By Joan Wiese Johannes
When the shooting starts,
my guardian angel will try to pull me up
onto a toilet beside her, but I have seen
enough adventure films to know
the shooter is going to push on the stall door,
and when he
(yes, the shooter is going to be male)
finds it locked, he will shoot through it.
So, I will push my angel ahead of me
behind the door between us and the shooter,
and when the shooting stops
and approaching footsteps warn me
that I am about to fight for my life,
I will raise the plunger grabbed from a stall,
whack the gun out of his hands,
and smack him full in the face
with a left-hand-dominant swing like the one
that took out Andy Arneson’s teeth when we
played softball in fourth grade phy ed.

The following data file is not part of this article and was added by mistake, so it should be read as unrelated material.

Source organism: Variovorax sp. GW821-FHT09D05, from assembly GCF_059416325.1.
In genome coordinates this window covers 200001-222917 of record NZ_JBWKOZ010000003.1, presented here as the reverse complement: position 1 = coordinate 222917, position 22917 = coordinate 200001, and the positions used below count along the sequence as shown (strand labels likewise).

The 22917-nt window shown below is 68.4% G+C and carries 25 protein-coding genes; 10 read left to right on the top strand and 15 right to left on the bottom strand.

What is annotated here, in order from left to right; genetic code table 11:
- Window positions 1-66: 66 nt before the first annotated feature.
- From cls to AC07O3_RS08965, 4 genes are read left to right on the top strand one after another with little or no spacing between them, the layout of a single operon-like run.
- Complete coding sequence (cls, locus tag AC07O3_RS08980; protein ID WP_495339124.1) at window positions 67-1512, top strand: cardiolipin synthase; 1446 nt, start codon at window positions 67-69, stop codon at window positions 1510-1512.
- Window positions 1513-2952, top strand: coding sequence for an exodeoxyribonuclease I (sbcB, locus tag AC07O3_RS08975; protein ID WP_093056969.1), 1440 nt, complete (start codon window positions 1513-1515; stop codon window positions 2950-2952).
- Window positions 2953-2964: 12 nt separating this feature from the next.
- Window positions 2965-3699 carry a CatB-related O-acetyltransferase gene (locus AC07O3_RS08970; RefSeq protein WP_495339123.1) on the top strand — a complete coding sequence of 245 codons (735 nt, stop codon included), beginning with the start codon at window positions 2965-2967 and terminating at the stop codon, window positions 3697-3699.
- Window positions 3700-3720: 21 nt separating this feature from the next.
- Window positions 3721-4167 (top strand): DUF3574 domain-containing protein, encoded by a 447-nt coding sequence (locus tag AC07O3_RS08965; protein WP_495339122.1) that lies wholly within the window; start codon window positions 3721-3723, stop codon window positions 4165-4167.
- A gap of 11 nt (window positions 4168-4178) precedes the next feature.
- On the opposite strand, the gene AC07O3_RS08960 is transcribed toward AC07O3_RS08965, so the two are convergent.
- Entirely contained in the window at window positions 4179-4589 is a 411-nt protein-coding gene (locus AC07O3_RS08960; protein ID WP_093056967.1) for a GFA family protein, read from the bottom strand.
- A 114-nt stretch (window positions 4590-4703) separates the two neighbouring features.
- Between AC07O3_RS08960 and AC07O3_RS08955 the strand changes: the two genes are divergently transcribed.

Then I will grab the gun and hold him
at gunpoint until the police arrive,
which should be soon, since everyone
has a cellphone and concealed weapon.
Now, in the few safe seconds I have left,
I glance at my guardian angel and see
a Mona Lisa smile on her alabaster face.
I want to have faith in her, want to believe,
but I won’t be able to trust her with my life.
She may be bulletproof, but I am not.
Joan Wiese Johannes has four chapbooks, including Sensible Shoes, the 2009 winner of the John and Miriam Morris Chapbook contest sponsored by the AL Poetry Society, and He Thought the Periodic Table Was a Portrait of God, published by Finishing Line Press. Winner of the Mississippi Valley Poetry Contest and the Triad Contest Sponsored by the WI Fellowship of Poets, her poems have been widely published in journals and anthologies. She co-edited the 2012 Wisconsin Poets’ Calendar and the Winter 2019 issue of Bramble with her husband Jeffrey. They live in Port Edwards, WI.